Michael Fassbender: Assassin's Creed Isn't Like Star Wars
Posted 2016/11/27 9157 0
Michael Fassbender advises the fans to keep an open mind and not compare the upcoming Assassin’s Creed movie to Star Wars in the terms of morality.
In just five years, Michael Fassbender has cemented himself as one of Hollywood's most notable talents. He played Magneto in the "First Class" trilogy of X-Men movies, he appeared in Prometheus as David (a role he's reprising next year in Alien: Covenant) and he portrayed Steve Jobs last year in the appropriately-titled Jobs. Those are just a few of his notable projects, but next month, moviegoers will see him as both Callum Lynch and Aguilar de Nerha in the Assassin's Creed cinematic adaptation. While the movie promises plenty of blockbuster action, Fassbender doesn't want people comparing it to the likes of Star Wars in terms of how it tackles morality.
The 39-year-old German-Irish actor insists the film doesn't have a distinct sense of good and evil, as both sides can be ''hypocritical''.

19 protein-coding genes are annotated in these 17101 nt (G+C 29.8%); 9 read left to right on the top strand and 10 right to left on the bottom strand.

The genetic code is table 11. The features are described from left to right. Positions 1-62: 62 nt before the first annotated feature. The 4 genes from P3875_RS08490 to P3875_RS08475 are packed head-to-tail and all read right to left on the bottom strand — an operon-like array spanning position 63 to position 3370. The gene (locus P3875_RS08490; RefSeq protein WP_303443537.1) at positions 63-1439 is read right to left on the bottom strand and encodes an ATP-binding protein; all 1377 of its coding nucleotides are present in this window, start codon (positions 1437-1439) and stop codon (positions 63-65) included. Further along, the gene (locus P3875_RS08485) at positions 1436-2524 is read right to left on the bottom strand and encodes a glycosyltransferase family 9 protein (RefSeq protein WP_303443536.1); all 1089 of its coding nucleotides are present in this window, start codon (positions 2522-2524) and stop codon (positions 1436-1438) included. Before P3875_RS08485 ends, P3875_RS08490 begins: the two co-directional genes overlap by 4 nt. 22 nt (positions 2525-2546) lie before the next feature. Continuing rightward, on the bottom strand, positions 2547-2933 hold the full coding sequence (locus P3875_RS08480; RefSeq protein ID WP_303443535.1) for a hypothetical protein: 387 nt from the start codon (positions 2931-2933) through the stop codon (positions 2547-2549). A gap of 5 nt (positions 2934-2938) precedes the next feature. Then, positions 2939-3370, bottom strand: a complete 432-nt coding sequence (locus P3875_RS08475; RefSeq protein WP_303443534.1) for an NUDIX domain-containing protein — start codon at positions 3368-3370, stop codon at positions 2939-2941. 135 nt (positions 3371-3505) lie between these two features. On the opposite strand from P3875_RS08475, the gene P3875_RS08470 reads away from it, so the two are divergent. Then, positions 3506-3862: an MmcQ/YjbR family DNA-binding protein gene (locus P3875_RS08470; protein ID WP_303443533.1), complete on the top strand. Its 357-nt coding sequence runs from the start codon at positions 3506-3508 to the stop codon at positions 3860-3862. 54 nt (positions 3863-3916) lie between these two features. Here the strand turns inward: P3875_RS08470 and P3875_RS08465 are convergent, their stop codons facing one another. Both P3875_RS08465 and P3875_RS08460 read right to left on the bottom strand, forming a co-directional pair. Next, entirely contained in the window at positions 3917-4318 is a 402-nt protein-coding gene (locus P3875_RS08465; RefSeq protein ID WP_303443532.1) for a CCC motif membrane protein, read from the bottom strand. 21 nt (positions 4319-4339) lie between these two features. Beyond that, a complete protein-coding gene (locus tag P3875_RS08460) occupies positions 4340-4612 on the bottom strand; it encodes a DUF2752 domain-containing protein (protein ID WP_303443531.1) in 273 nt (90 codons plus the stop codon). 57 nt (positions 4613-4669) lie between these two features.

'It's not like Star Wars, where you've got the light side and the dark side," Fassbender told Empire magazine.
''This is very ambiguous morally. Both of these parties, the Templars and the Assassins, are hypocritical at certain points.
"There are not clear-cut good and bad characters. I think it's a little more provocative for an audience to see that. You know, 'Should I be feeling that? Should I be backing this character?' That's always fun.''
The comparisons with Assassin’s Creed games are fair to a point centering on the protagonists who act on the side of the righteous. They will kill but it’s for the greater good and for wanton change to battle corruption they see. Like the Jedi, however, some do get seduced by the dark forces and become as corrupt as the elements they’re fighting. Assassins, as it turns out, almost comes in many flavors and battle that thin moral line like the Jedi of Star Wars.
The film’s plot centers on technology that allows Callum Lynch (Fassbender) to experience the adventures of his ancestor, Aguilar, in 15th century Spain. Callum discovers he is descended from a mysterious secret society, the Assassins, and amasses incredible knowledge and skills to take on the oppressive and powerful Templar organization in the present day.
Directed by Justin Kurzel, Assassins Creed also stars Marion Cotillard as Sophia Rikkin, Jeremy Irons as Alan Rikkin, Brendan Gleeson as Joseph Lynch, Michael K. Williams as both Moussa and Baptiste Charlotte Rampling. The movie will give the audience a chance to explore a modern world and the history of Spanish Inquisition on December 21st.